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Dr. Roach: How does one get cellulitis?

Keith Roach
To Your Health

Dear Dr. Roach: What is cellulitis, and how does one get it?

I live in a retirement facility, and two ladies at my dining table have it. It seems to be very painful and difficult to heal.

Should I take any precautions to prevent getting it?

R.G.

Dear R.G.: Cellulitis is an infection of the skin. It involves the full thickness of the skin, so it differs from the related infection called erysipelas, which is an infection of just the outer layer.

Most cases of cellulitis are caused by Streptococci, but Staphylococcus aureus (“staph infections”) are increasingly problematic, especially those caused by methicillin-resistant Staphylococcus aureus, also called MRSA.

The biggest risk factor for developing cellulitis is a lack of skin integrity. Trauma to the skin, such as a simple abrasion, a small cut or an insect bite, is a common way for the bacteria, which normally live on (“colonize”) the skin, to get through the skin barrier and cause an infection.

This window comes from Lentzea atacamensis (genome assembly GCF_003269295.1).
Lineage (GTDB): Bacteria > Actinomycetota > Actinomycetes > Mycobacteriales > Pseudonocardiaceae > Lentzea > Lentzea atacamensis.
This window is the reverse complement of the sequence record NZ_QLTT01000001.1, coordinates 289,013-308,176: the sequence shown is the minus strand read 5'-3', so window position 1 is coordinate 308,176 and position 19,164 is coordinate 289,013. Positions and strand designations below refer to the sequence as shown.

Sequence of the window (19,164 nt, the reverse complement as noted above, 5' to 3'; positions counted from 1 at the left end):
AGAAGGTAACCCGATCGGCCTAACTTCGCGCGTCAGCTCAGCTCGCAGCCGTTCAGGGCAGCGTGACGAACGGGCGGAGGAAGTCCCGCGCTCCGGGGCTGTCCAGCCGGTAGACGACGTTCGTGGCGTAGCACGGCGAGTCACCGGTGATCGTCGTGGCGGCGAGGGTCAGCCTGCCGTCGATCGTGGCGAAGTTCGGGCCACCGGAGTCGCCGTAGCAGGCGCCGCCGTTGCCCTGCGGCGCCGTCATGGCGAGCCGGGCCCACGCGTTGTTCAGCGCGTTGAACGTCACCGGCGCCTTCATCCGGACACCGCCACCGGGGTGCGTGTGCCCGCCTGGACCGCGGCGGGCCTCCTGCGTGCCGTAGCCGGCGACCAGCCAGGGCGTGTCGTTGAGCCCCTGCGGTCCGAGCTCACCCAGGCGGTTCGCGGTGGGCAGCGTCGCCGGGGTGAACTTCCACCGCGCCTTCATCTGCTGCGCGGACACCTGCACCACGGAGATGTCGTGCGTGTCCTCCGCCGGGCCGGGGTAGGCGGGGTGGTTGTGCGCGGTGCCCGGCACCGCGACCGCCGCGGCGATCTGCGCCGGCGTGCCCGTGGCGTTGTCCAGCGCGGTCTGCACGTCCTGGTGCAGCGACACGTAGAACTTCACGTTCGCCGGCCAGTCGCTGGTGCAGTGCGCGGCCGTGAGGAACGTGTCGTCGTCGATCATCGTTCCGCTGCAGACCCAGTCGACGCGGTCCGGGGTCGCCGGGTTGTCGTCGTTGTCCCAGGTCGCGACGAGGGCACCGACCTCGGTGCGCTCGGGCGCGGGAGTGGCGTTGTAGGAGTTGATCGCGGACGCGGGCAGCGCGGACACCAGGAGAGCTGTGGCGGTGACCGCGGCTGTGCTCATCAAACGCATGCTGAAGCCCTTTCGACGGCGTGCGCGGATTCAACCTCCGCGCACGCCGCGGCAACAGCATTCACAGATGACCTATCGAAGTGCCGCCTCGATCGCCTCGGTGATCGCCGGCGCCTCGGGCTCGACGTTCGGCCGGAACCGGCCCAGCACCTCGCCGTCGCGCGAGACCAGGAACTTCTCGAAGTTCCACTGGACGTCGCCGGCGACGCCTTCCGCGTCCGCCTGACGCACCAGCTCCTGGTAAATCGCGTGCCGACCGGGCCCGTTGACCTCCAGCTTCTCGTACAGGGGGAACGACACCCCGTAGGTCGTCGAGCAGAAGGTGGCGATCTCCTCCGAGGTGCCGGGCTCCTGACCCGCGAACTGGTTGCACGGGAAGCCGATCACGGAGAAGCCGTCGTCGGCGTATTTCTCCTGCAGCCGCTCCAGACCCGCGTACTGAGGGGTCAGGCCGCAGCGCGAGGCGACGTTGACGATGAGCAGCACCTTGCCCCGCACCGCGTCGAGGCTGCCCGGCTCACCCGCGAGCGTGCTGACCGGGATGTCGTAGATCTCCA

Skin conditions such as eczema, or an infection with, say, a fungus, are other ways the bacteria can get in. Chronic edema — from heart, liver or kidney disease, from lymphedema or from medications — can cause small cracks in the skin that can’t be seen easily, but that are large enough to allow bacteria to enter.

Cellulitis can occur anywhere on the body, but it is most commonly seen in the legs and feet.

Having a weakened immune system — from any cause, including disease or treatments that affect the immune system — predisposes one to developing cellulitis.

Longstanding diabetes, which affects the small blood vessels, is another risk factor for the disease. Just plain dry skin can cause subtle cracks. As the immune system tends to wane with age, advanced age itself can become a risk.

Person-to-person transmission of cellulitis is very rare, since it is predominantly something about the person, not simply exposure to the bacteria, which is most important in developing cellulitis.

Proper skin care is very key for those people that are at high risk, which includes anyone with a history of cellulitis, as well as anyone with the risk factors above.

This means applyng regular applications of moisturizers in people with dry skin, very careful nail care, using good footwear to protect the feet from trauma and prompt care of any skin condition.

Email questions to ToYourGoodHealth@med.cornell.edu.